That this rational expectations explanation of economic phenomena does not satisfactorily explain past developments in the economy does not bother the proponents of the rational expectations theory. Of the depression of the 1930s, which defies explanation by the rational expectations model, Lucas says, simply, that it was a one-time historical occurrence that need not concern contemporary applications of the rational expectations theory to macroeconomic phenomena.
The success of Keynesian theories in the 1930s was due to the fact that recognition was made that the economic theories applied at that time did not explain what was occurring in the economy, and that the untenable conditions would not likely change, unless different theoretical approaches were applied. As it turned out, the Keynesian approaches were correct for the conditions existing in the 1930s. The war in the 1940s distorted economic relationships, and the failure of Keynesian theories in the 1950s and the 1960s was due to the fact that recognition was not made that the economic theories applied at that time did not explain what was occurring in the economy, and that, unless different economic theories were applied, significant disequilibrium in the economy would, again, occur. Eventually, severe disequilibrium did occur in the economy–in great part, due to distortions resulting from the spending on the war in Viet Nam, the failure to fund the cost of the war from current economic activity, spending for the “war on poverty,” without transferring the funding for this war from current economic activity, and the shocks to the economy of the significant and rapid changes in both energy prices and in the recipients of energy spending.
The rational expectations proponents attempted to provide answers to the presence of disequilibrium in the contemporary economy, by stating that no disequilibrium existed; rather, that the conditions which developed were those to be expected. No model based upon rational expectations theory, however, would have predicted the occurrences of the three major shocks which hit the American economy in the 1960s and 1970s, and no significant number of the players in the economy had access to the type of information related to these shocks which would have permitted the making of decisions based upon rational expectations, and few had the background necessary to interpret such information had it been available.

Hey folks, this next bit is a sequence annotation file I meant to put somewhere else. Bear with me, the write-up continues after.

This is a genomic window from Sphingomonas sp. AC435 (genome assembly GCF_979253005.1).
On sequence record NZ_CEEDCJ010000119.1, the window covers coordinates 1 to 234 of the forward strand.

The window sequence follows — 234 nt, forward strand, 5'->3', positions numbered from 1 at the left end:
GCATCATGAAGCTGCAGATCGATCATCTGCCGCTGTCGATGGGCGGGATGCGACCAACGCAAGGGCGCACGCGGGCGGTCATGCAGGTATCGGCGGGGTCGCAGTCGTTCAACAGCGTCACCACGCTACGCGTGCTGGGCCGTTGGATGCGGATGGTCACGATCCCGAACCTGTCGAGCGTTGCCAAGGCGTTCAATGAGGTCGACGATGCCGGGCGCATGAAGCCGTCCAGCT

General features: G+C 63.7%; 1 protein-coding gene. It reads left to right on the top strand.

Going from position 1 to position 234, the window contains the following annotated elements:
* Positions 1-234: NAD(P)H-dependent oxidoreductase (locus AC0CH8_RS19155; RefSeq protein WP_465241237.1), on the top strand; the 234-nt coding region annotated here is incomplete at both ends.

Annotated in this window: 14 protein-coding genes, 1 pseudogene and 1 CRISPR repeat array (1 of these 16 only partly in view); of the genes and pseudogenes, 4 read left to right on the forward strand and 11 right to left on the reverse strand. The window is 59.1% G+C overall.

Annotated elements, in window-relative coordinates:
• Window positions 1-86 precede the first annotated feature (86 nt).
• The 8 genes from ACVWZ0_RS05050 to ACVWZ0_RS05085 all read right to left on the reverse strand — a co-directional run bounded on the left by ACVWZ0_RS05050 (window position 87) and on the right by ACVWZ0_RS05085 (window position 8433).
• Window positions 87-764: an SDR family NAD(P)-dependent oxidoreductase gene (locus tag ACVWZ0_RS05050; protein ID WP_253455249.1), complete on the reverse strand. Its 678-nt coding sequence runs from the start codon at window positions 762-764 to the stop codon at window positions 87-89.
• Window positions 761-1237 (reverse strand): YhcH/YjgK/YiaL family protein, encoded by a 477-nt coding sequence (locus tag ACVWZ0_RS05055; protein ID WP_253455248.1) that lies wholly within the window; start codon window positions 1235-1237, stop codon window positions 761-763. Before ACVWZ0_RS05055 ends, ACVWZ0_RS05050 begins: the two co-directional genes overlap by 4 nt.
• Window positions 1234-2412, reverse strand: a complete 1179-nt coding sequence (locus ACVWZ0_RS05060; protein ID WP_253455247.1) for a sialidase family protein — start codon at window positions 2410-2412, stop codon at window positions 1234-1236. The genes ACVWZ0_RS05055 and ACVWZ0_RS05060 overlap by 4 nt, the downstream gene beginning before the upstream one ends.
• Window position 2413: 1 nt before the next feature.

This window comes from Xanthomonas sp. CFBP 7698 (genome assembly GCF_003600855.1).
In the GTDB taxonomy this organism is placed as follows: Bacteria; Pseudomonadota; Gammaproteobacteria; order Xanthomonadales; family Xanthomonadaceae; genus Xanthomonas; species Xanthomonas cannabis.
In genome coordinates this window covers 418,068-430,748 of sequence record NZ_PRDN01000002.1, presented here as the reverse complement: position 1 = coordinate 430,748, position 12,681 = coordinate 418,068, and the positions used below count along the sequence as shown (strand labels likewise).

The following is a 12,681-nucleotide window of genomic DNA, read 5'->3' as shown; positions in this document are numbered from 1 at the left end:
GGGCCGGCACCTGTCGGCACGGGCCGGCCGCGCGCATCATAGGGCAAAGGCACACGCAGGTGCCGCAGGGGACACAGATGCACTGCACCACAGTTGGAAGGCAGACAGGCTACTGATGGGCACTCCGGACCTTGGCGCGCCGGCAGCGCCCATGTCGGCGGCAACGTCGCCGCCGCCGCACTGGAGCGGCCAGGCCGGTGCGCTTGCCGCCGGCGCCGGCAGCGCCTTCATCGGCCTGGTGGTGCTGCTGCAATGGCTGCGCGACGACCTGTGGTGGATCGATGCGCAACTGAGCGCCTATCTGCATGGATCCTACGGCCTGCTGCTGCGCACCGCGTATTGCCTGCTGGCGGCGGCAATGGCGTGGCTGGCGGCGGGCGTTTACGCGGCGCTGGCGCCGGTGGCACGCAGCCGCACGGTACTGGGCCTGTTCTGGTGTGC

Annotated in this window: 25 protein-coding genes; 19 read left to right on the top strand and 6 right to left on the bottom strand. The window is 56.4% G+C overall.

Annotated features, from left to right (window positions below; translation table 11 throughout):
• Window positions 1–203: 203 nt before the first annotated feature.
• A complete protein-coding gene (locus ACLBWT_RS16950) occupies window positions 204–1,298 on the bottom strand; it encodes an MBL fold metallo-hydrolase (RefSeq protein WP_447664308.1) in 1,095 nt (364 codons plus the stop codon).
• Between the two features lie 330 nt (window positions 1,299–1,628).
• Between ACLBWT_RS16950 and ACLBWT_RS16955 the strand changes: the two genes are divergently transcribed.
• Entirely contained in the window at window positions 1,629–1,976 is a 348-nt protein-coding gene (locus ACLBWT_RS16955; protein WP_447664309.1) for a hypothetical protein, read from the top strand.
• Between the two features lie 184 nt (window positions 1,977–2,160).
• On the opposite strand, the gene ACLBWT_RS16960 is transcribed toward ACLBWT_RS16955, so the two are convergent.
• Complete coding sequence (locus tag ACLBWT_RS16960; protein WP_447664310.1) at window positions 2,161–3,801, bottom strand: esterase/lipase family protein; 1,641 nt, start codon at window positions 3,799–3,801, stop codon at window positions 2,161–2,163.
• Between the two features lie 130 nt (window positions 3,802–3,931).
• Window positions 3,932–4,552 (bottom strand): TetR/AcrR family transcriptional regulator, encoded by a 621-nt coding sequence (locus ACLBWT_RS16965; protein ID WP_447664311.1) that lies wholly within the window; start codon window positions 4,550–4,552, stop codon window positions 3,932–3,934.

Expectations are incorporated into most economic theory. The role of expectations in economic decision-making, however, was given added weight by Keynes. A major problem with the incorporation of expectations into economic theory, however, is that they cannot be directly observed, in spite of such efforts to do so through such hypotheses as rational expectations.
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R. E. Baxter, Economics, Third Edition (Harmondsworth,
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F. S. Mackenzie, Economics (Vancouver, British Columbia: North Coast Publishers, 1987), p. 143. ↑
Baxter, p. 272. ↑
Baxter, p. 99. ↑
Ibid., p. 100. ↑
Ibid., p. 165. ↑
Mackenzie, p. 151. ↑
R. B. Ekelund, Jr., and R. F. Hebert, A History of Economic Theory and Method, Second Edition (New York: McGraw-Hill, 1983), p. 116. ↑
Ekelund, and Hebert, pp. 437-439. ↑
Ibid., p. 439. ↑
Ibid., pp. 444-445. ↑
Ibid., p. 499. ↑
T. Sargent, and N. Wallace, “Rational Expectations and the Theory of Economic Policy,” Journal of Monetary Economics II (1976): 103-113. ↑
R. Maddock, and M. Carter, “A Child’s Guide to Rational Expectations,” Journal of Economic Literature XX (March 1982): 39-51. ↑
R. E. Lucas, Jr., “Methods and Problems in Business Cycle Theory,” Journal of Money, Credit, and Banking XII, 4 (November 1980): 713. ↑
R. E. Lucas, Jr. Studies in Business Cycle Theory (New York: McGraw-Hill, 1982), pp. 68-69. ↑
Lucas, 1980, p. 697. ↑
R. Bausor, “The Rational-Expectations Hypothesis and the Epistemics of Time,” Cambridge Journal of Economics VII (1983): 1-10. ↑
Lucas, 1980, p. 697. ↑
Sargent, and Wallace, pp. 103-113; S. Fischer, “Long-Term Contracts, Rational Expectations, and the Optimal Money Supply Rule,” JPE LXXXV (1977): 263-275. ↑
Bausor, p. 9. ↑